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A beautifully closed system, the verdant forests of the Pacific Northwest are incredibly self-sustaining, as nutrients, water, minerals, energy, and even, some say, a form of communication passes among the trees above and the forest floor below.

In these environments, the death of a tree is only part of that tree's story. Once part of the forest floor, it will provide for decades of future growth as mosses, fungi, bushes, and eventually other trees build homes built on the nutrients of the fallen tree.

Explore this photo

292 megapixels! A very high resolution, large-format VAST photo print of a winding pathway in a forest; nature photograph created by Scott Rinckenberger in CCC Trail, Middle Fork Trailhead, Middle Fork of the Snoqualmie River, Washington

Winding Pathway in Pacific Northwest Forest

292 MEGAPIXEL VAST PHOTO
CCC Trail, Middle Fork of the Snoqualmie River, Washington

While dark, overcast November skies remove color from many kinds of landscape, in the water-greedy forests of the Pacific Northwest, the return to wet, heavy skies signal an autumnal rebirth as mosses, ferns and fungi of all kinds burst into colorful life after the hot summer dormancy.

In one such forest in the Middle Fork Valley of the Snoqualmie River, a windy, brick colored pathway of dirt as soft as a carpet, beckons the forest wanderer to walk ever deeper into this cathedral of sylvan perfection.

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While dark, overcast November skies remove color from many kinds of landscape, in the water-greedy forests of the Pacific Northwest, the return to wet, heavy skies signal an autumnal rebirth as mosses, ferns and fungi of all kinds burst into colorful life after the hot summer dormancy.

In one such forest in the Middle Fork Valley of the Snoqualmie River, a windy, brick colored pathway of dirt as soft as a carpet, beckons the forest wanderer to walk ever deeper into this cathedral of sylvan perfection.

Explore this photo

523 megapixels! A very high resolution, large-format VAST photo print of mountains and stars; landscape astrophotograph created by Paul Wilson in Peak Hill, Canterbury, New Zealand

The Peak

523 MEGAPIXEL VAST PHOTO
Peak Hill, Canterbury, New Zealand

A 180-degree panorama from Peak Hill, New Zealand.
I believe this could be the first Astro taken from up here!
The Carina Nebula can be seen at the top of the sky, Large Magellanic Cloud to the right, and some awesome airglow from atomic oxygen excitation near the horizon.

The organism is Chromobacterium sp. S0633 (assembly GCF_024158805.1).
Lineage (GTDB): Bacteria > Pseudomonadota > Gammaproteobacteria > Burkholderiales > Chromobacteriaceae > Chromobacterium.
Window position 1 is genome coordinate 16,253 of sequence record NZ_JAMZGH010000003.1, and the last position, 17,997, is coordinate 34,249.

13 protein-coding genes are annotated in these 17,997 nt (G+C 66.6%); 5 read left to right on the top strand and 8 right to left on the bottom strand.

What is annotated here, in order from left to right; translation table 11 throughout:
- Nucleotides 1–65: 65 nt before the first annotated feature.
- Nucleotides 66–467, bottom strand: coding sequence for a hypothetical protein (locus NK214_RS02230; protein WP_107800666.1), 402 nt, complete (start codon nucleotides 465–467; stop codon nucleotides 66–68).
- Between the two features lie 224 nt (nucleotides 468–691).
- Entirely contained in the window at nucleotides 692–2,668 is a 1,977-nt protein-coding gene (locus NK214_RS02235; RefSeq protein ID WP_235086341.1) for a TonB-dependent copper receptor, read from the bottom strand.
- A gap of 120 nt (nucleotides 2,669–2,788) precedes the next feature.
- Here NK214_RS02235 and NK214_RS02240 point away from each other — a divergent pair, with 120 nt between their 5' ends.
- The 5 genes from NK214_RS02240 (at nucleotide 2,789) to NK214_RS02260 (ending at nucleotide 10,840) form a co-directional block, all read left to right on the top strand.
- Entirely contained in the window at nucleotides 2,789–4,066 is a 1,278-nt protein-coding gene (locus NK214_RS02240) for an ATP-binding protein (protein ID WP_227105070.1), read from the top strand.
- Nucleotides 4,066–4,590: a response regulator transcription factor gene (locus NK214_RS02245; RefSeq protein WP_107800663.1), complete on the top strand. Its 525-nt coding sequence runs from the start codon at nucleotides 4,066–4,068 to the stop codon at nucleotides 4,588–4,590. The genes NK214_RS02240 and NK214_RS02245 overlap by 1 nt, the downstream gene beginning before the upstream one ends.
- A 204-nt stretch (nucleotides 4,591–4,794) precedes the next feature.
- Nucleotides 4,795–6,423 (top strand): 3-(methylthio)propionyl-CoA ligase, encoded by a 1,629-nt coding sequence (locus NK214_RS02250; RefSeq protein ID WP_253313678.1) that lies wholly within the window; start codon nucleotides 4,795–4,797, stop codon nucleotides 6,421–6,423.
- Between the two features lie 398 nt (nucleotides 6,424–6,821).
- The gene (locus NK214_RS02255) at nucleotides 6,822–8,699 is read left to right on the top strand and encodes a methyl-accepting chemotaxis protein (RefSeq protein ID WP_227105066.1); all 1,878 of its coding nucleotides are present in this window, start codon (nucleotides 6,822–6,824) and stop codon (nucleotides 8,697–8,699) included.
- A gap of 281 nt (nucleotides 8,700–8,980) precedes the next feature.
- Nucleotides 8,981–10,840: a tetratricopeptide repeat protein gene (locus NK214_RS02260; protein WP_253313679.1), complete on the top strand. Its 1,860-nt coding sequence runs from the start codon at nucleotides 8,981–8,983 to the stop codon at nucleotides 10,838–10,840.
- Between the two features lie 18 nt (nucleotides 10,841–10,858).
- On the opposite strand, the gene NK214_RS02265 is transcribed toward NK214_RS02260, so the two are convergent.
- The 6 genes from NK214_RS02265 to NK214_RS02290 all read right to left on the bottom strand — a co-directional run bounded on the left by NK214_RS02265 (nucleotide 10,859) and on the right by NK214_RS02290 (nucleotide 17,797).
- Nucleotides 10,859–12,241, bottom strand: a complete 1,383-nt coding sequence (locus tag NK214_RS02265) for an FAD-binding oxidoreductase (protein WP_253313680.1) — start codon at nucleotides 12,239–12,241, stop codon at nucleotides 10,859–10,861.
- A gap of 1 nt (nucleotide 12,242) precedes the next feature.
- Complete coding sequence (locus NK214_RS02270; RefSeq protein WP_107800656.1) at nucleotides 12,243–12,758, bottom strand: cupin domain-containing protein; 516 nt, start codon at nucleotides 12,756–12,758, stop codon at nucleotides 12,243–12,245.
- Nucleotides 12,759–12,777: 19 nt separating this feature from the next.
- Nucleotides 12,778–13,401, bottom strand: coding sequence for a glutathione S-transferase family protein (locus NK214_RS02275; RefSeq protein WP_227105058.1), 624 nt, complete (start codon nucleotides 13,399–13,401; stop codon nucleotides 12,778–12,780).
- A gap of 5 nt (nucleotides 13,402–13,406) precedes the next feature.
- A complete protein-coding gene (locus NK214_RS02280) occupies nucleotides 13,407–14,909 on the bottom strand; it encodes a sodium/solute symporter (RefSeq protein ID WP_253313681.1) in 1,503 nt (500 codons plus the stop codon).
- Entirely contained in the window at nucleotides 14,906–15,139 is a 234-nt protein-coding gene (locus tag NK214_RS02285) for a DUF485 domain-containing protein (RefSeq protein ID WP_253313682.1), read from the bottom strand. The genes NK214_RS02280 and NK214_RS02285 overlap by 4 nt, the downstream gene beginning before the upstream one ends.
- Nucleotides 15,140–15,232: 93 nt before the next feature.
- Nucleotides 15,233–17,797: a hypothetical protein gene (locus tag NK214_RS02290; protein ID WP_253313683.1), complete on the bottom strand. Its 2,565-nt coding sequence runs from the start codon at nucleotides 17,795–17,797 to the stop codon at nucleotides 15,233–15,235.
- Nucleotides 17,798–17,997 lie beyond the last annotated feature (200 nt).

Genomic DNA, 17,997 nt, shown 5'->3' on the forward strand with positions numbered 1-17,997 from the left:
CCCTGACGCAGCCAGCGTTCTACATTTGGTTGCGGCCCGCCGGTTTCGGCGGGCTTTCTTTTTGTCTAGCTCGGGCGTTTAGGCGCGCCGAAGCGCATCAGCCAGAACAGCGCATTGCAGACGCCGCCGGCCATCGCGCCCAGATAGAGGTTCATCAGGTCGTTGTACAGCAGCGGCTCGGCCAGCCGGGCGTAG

I haven’t put this much work into a shot before!

I had a crazy idea, hike up Peak Hill with most of my photography equipment for panoramic views of the surrounding landscape. I was 10 minutes into the extremely steep hike when I realised my 26.5kg bag was too heavy, but I had to keep going, I had to complete my plan. It was a slow grind over 2.5 hours with quite a few stops, the start of the track just goes straight up, with marble-like rocks on hard clay, making the track very slippery (coming down was a lot worse and I took a couple of spills but was fine)

I finally made it to the top, only to have the wind pick right up, there needs to be virtually zero wind when shooting long exposures, tracked panoramas are no exception.
This shot was my third attempt, I started the image sequence and the wind suddenly dropped! It stayed that way for 40 minutes, just as I completed the last frame of the panorama the wind hit hard, I was so lucky to be able to pull it off.

Then it was time to leave, the sky was getting brighter and I began my descent.
This one-shot took 4 hours of driving, 5 hours hiking, 7 hours standing on the hill, and 8 hours putting it all together, painfully stitching and blending the shots.

Explore this photo

A 180-degree panorama from Peak Hill, New Zealand.
I believe this could be the first Astro taken from up here!
The Carina Nebula can be seen at the top of the sky, Large Magellanic Cloud to the right, and some awesome airglow from atomic oxygen excitation near the horizon.

I haven’t put this much work into a shot before!